As I've told you, Ex and I continue to see the Child Therapist to lay the ground rules for good co-parenting. Each session is contentious, but so far we've both taken CT's decisions to heart and have agreed to abide by the plan. That has not been easy, let me tell you. Still, we both feel that establishing healthy patterns now is better than trial and error.
That said, one of the most contentious issues that will ever come up in co-parenting is when to introduce your child to a new significant other. It is widely thought that children, especially at a young age, can become attached quickly, so the potential for another "father or mother figure" to appear, then disappear in their lives is cause for concern.
Everything I've read points to erring on the side of conservative on this one. If you're not sure, wait. Being a rules guy, however, I decided to ask CT to lay some guidelines for Ex and me to follow. Have to admit, they are pretty hardcore. CT explained that in an ideal world, this is the way to do things if you have your child's emotional best interest at heart. It means some sacrifice and compromise on your part as well as your new partner, but in the long run, CT claims that children adjust best if the following guidelines are used:
- The relationship should be important with the possibility of long term; if so, 6 months of waiting is an appropriate amount of time to date before introductions;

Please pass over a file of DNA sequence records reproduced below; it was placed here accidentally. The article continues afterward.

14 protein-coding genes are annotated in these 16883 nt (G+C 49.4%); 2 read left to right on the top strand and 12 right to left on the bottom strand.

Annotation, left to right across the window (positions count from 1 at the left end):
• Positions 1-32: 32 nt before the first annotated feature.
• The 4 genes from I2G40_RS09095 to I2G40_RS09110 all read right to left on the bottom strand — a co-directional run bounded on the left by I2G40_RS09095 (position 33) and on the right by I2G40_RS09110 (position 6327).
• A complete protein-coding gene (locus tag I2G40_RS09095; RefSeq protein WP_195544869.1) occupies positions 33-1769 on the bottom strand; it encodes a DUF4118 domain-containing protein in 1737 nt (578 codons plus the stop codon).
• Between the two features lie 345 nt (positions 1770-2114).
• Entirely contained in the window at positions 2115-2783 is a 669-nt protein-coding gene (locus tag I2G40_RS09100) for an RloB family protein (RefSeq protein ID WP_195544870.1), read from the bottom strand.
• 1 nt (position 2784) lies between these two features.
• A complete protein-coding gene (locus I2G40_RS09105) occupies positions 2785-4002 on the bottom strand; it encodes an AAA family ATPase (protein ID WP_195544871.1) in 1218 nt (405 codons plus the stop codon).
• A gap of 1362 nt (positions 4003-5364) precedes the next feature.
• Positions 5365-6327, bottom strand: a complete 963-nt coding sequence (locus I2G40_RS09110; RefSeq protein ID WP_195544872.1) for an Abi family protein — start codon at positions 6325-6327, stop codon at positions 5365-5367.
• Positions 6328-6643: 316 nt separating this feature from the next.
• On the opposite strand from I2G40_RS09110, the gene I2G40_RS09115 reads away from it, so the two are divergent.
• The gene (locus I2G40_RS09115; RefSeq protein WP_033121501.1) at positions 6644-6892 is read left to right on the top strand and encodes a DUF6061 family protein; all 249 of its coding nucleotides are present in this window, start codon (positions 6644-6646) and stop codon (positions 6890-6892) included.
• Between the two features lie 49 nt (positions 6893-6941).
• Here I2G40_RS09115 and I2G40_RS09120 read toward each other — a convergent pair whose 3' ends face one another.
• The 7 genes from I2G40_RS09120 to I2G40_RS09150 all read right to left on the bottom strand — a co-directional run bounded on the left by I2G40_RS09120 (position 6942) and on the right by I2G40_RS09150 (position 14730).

- After 6 months of dating, it is then acceptable to ask the other parent to meet your new significant other before this new person is allowed to spend ANY amount of alone time with your child. Keep in mind this meeting is out of courtesy only. You don't get a say in your Ex's dating life unless your child is in harm's way;
- The title for these significant others should be as such: Special Friend, Boyfriend, Girlfriend, etc. There is no substitute Mother or Father;
- There are to be no sleep overs dates when your child is with you until the significant other has actually moved into the specific parent's apartment. (This one is aimed at us because we have 50/50 custody and have plenty of time to do sleep overs on our off time. Extreme, yes, but again, is what CT thinks is healthiest for the child);
- The significant other should be "available" for a committed relationship (i.e. the relationship is monogamous; significant other is not involved with someone else in any way);
- In regard to how the significant other treats your child, either parent may offer feedback for the two biological parents to work out any glitches in the relationship to the child's benefit;
- It is important to note that many biological parents are jealous of new partners in an Ex's life and particularly jealous of their involvement in their child's life. There are natural emotions to be dealt with and understood (individually and never in front of the child) but not to be catered to.